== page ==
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May 13, 2010

An affair to rekindle: Will it last?

Gov. Mark Sanford said Wednesday he spent last weekend in Florida with his Argentine lover, seeing if their relationship could be "restarted."

Gov. Mark Sanford said Wednesday he spent last weekend in Florida with his Argentine lover, seeing if their relationship could be "restarted."

Sanford discussed the trip - first reported Sunday by an anonymous e-mailer to the Gawker Web site - because he said he thought the public should know that he always was in contact with his office and that Florida law enforcement - not South Carolina-paid officers - provided his security.

Sanford did not name Maria Belen Chapur as the woman he saw in Florida. However, he left no doubt whom he was referring to.

Sanford acknowledged last June having an extramarital affair with Chapur, whom he called his "soul mate." That relationship ended Sanford's marriage and his chances as a dark-horse Republican presidential candidate in 2012. It also spurred a power struggle over whether the two-term Republican governor should resign and eventually led the House of Representatives to officially rebuke him for his behavior.

In the wake of allegations about misuse of state assets that surfaced after he acknowledged his affair, Sanford paid the largest ethics fine in state history - $140,233 - but admitted no wrongdoing. Earlier this month, state Attorney General Henry McMaster, who is trying to succeed Sanford, said the governor's behavior did not warrant criminal charges.

"As a matter of record, everybody in this room knows exactly who I was with over the weekend," Sanford said at a news conference Wednesday. "That is no mystery to anybody, given what I said last summer. And, you know, the purpose was obviously to see if something could be restarted on that front given the rather enormous geographic gulf between us. And time will tell. I don't know if it will or won't."

As when he vanished to Argentina for five days last year, Sanford did not notify Lt. Gov. Andre Bauer that he was leaving the state last weekend, according to Bauer.

The governor is not required to notify the lieutenant governor of his travel, said House Judiciary chairman Jim Harrison, R-Richland. However, Harrison's committee has approved a bill that would require notification if the governor leaves the state. In addition, the bill would allow the lieutenant governor to assume power during an emergency if staff failed to contact the governor within 12 hours.

The news conference was a microcosm of Sanford's two terms as governor. The focus on his affair overshadowed his reason for calling the news conference - to discuss efforts to rein in spending.

Sanford addressed the media to discuss his opposition to $45 million in fee increases that legislators have passed to help balance the state's $5 billion budget. But that issue was quickly lost - to the dissatisfaction of some of the lawmakers who had joined Sanford - after the governor challenged the media for delving into his private life. Some of the facts, such as where he stayed, were incorrect, Sanford said.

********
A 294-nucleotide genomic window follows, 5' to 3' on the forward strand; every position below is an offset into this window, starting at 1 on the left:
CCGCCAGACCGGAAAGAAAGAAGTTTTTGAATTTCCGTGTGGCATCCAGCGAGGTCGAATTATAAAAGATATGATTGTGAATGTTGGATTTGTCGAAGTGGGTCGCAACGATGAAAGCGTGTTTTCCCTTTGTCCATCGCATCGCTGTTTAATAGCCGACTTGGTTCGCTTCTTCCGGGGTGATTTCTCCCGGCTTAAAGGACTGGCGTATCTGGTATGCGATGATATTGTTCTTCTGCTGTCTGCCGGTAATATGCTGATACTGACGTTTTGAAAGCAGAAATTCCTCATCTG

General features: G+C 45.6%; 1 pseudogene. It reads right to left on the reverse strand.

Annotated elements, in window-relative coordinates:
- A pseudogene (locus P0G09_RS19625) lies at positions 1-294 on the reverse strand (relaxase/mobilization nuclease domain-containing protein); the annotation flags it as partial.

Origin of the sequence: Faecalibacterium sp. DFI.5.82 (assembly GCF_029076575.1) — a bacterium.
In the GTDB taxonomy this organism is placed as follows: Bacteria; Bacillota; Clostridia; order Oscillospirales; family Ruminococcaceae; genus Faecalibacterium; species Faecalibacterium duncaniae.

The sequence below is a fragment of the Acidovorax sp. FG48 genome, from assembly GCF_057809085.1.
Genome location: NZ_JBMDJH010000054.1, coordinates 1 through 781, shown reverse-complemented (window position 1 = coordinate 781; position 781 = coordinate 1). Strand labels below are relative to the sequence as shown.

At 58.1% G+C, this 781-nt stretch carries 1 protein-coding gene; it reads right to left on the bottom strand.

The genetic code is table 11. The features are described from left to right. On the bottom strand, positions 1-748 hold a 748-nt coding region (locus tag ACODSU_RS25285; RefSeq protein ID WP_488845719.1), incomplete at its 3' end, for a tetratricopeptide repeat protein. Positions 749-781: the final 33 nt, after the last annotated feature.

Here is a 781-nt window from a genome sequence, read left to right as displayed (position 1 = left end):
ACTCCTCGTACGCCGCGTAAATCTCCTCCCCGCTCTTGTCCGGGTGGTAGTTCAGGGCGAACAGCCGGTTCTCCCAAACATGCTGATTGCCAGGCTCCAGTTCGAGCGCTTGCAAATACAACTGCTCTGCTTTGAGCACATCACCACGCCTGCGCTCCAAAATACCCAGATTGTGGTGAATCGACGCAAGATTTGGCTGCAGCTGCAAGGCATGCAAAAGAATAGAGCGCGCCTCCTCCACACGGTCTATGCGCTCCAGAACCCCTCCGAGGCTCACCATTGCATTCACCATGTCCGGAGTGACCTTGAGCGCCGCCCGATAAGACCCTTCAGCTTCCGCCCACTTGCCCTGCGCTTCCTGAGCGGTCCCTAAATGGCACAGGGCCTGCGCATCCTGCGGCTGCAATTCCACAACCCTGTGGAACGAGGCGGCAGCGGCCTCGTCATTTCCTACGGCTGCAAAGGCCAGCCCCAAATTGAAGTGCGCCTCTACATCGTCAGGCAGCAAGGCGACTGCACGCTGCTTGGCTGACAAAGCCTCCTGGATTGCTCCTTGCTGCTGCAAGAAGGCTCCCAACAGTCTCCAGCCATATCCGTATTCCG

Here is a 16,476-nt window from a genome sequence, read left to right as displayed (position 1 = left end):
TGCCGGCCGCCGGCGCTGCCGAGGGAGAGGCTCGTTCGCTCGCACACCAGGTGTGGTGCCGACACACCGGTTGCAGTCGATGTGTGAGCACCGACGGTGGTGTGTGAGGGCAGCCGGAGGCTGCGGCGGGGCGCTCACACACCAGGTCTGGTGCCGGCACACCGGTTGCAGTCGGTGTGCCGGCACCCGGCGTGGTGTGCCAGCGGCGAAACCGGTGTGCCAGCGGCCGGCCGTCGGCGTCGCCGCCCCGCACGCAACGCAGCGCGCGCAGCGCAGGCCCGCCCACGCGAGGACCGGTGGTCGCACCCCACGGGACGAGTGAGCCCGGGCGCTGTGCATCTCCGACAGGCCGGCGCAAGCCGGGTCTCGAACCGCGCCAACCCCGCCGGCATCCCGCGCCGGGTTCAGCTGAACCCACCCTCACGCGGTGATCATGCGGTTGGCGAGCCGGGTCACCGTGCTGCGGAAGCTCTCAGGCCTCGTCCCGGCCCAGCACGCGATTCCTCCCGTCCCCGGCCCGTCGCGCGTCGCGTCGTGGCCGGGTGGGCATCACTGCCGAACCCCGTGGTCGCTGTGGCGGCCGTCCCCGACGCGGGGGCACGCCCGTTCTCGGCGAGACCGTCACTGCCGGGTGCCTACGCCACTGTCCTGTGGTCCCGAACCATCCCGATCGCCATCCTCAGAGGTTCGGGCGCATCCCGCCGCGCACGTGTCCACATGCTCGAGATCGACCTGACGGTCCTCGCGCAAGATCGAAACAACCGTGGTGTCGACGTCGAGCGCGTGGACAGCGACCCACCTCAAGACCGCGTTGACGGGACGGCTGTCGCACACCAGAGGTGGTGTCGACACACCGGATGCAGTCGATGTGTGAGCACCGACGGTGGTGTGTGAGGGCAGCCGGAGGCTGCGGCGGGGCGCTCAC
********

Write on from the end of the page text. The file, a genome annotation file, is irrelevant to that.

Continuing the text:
"But the obsession with one's personal life at some point has got to end," Sanford said. "For a major paper in this state to pick something up that was absolutely false based on a blog and to report that as news is not the kind of journalism that we need in this state."

Sanford and his wife, Jenny, were divorced in March. Since then, Jenny Sanford has revealed dating Augusta businessman Clay Boardman, and the two recently attended the White House Correspondents Dinner in Washington, D.C.

After admitting his affair, Mark Sanford said he would focus on achieving a handful of goals in his final year in office.

State Sen. Tom Davis, R-Beaufort and a longtime Sanford friend, said the governor made his point on fees.

"I think the governor was effective at getting the message out," Davis said. "We've got to keep our eye on the ball as to where the (budget) burden is coming from."

Meanwhile Wednesday, lawmakers in the GOP-controlled House overrode Sanford's veto of a 50-cent-a-pack increase to the state's cigarette tax, the nation's lowest cigarette, by a 90-29 vote. Sanford's veto previously had succeed in blocking efforts to raise that tax. The Senate is expected to vote on Sanford's cigarette tax veto today.

"It's just another example of how he continues to be ineffective," Phil Bailey, spokesman for the Senate Democratic Caucus, said of the House vote. "Just a regular Wednesday in the terms of Mark Sanford."

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